Recommendation: VDOE in its revision should remove the Profile of a Virginia Graduate.

Recommendation: VDOE in its revision should replace all references to critique or critical thinking with “analysis” and “analytical thinking.”

Evolution. The 2018 Standards treats evolution briefly and circumspectly (LS.11, p. 31; BIO.2, p. 36; BIO.7, p. 37). It is understandable that VDOE would seek to avoid creating contention on an extremely divisive subject. The result, however, is that the 2018 Standards provides insufficient coverage both to the Neo-Darwinian theory of evolution and to the complicating or competing scientific theories of evolution.

Recommendation: VDOE in its revision should provide detailed coverage both of the Neo-Darwinian theory of evolution and of complicating or competing scientific theories of evolution such as Gould and Eldredge’s concept of punctuated equilibrium and Lovelock and Margulis’ Gaia hypothesis.

Recommendation: VDOE in its revision should distinguish explicitly between the scientific question of the origin of life and the scientific evidence and theories of evolution.
Recommendation: VDOE in its revision should incorporate systematic instruction on the distinction between scientific facts, hypotheses, and theories, to provide a proper background for discussion of evolution, including distinction between the evidence for evolution and theories about the mechanisms of evolution.
Recommendation: VDOE in its revision should phrase its treatment of evolution to ensure that students are asked to know the scientific theories of evolution, but not asked to declare their belief in any theory of evolution.

Stanley Kurtz, “‘Action Civics’ Replaces Citizenship with Partisanship,” The American Mind,

January 16, 2021, https://americanmind.org/memo/action-civics-replaces-citizenship-with-
partisanship/; Thomas K. Lindsay and Lucy Meckler, “Action Civics,” “New Civics,” “Civic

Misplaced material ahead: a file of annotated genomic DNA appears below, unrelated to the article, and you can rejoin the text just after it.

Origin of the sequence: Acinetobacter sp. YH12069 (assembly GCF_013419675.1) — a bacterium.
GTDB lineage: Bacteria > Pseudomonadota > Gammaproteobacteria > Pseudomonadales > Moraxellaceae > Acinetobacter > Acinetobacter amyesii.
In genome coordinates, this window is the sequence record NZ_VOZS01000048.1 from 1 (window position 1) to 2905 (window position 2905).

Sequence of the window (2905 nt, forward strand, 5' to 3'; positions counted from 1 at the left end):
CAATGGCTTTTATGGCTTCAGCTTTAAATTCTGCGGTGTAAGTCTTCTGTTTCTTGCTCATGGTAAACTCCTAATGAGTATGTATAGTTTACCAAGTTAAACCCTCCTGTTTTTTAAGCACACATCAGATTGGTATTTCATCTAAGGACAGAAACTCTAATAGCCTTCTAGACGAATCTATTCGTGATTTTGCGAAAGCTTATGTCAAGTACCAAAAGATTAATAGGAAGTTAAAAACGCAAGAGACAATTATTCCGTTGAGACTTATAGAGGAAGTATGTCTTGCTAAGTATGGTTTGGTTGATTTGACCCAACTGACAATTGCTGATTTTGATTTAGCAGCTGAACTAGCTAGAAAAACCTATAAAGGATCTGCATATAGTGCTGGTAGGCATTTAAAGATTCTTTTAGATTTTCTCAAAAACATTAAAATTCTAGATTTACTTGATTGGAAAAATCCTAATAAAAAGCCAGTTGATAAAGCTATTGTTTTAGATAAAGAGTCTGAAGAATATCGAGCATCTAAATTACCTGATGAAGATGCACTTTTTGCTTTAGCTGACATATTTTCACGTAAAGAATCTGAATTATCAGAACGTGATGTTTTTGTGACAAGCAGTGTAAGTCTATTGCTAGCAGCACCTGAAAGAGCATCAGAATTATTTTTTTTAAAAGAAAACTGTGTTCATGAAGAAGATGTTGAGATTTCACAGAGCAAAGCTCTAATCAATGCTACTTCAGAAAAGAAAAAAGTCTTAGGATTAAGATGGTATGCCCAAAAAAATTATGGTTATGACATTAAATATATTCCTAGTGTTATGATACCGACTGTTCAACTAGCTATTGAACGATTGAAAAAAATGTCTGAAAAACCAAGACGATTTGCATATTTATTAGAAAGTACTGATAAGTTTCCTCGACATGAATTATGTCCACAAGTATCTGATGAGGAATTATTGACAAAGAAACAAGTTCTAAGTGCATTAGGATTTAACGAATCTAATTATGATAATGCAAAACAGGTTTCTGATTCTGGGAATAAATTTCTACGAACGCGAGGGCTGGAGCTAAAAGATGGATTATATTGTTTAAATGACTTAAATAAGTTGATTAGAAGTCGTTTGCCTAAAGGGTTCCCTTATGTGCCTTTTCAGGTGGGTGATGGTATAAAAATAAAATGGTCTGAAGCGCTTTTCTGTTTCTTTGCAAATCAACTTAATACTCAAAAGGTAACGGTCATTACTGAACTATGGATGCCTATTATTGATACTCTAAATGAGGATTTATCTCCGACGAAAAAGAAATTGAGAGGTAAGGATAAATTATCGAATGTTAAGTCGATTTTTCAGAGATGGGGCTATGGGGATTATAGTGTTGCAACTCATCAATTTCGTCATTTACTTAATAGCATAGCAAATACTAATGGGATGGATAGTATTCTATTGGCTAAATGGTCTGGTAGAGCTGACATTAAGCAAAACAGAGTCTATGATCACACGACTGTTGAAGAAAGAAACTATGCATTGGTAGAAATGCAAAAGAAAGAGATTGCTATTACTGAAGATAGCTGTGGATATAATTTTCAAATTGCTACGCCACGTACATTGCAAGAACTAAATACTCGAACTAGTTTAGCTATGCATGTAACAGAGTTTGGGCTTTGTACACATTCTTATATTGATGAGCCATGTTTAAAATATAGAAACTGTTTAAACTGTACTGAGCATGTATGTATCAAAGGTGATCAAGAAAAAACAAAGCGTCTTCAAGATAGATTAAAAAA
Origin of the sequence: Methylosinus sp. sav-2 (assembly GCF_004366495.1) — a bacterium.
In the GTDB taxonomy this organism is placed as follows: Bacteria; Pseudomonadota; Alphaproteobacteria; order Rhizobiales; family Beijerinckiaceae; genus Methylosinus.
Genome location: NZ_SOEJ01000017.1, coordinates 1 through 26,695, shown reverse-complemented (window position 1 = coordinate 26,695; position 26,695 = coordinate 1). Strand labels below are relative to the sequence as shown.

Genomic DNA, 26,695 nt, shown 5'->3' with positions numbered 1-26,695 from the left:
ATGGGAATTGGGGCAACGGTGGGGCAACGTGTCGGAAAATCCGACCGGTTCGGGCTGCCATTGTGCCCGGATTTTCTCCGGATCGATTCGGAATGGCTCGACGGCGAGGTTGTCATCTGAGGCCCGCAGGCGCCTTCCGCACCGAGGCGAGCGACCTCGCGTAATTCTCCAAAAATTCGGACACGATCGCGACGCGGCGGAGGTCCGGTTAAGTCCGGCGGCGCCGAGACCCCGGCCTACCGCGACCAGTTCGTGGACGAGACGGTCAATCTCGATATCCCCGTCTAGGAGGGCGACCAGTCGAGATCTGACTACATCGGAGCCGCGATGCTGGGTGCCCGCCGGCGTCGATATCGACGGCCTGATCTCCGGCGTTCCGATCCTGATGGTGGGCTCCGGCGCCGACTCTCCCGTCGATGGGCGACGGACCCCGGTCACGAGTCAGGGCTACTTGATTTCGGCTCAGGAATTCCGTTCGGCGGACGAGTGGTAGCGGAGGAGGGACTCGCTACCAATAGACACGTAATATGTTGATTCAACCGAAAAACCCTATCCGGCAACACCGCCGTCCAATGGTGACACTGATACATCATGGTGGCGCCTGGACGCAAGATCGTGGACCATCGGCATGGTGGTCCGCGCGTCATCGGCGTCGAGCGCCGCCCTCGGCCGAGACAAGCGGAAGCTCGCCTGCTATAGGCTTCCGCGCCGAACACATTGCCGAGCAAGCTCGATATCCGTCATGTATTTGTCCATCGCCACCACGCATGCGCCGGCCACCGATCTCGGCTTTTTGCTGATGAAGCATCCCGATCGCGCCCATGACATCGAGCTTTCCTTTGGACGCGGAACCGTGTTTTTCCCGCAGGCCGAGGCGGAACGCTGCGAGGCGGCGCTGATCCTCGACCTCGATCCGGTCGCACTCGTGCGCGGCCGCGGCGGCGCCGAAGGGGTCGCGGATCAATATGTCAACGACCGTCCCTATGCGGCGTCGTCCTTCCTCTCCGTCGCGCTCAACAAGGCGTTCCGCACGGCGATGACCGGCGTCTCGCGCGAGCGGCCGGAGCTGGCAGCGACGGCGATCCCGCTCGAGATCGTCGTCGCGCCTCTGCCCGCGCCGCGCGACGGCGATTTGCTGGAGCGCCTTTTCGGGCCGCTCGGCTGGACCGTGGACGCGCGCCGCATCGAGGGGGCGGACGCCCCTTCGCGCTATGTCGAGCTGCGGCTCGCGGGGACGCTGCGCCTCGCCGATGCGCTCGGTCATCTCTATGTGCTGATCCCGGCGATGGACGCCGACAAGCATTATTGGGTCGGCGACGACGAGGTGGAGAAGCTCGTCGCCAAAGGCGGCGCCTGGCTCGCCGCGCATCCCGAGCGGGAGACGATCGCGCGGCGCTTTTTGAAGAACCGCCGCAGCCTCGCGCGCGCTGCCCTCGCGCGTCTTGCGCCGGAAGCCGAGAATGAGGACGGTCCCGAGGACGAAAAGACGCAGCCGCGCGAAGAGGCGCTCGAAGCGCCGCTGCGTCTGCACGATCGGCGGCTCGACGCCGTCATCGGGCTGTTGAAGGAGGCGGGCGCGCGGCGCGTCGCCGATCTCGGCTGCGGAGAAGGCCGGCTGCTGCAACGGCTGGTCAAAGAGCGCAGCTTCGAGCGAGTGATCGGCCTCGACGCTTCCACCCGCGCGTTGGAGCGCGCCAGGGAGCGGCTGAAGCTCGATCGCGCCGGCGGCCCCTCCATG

Engagement,” and “Project-Based Civics”: Advances in Civic Education? (Texas Public Policy

Foundation, 2020), https://www.texaspolicy.com/wp-content/uploads/2020/09/Lindsay-Meckler-
Action-Civics.pdf.

The incorrect use of impact and impacts should be replaced throughout with words such as affects, effects, and consequences.

Conclusion

The Virginia Department of Education’s proposed Standards possess significant virtues, but they also possess substantial shortcomings. We urge VDOE to revise the 2018 Standards in detail as we have recommended. Indeed, we have drafted and would be delighted to share an alternative approach to science standards, for your consideration as a way to inform Virginia’s revision of its science standards.

Respectfully yours,

David Randall
Director of Research
National Association of Scholars

Melissa Jackson
President
Freedom in Education

Appendix 1

Below are examples from the 2018 Standards that illustrate how VDOE might provide greater detail in its revision.

Kindergarten. The 2018 Standards states that students should know that “living organisms have certain characteristics that distinguish them from nonliving objects” (K.6.b, p. 10). The revision should specify that all living things take in nutrients, grow, reproduce, eliminate waste, and die.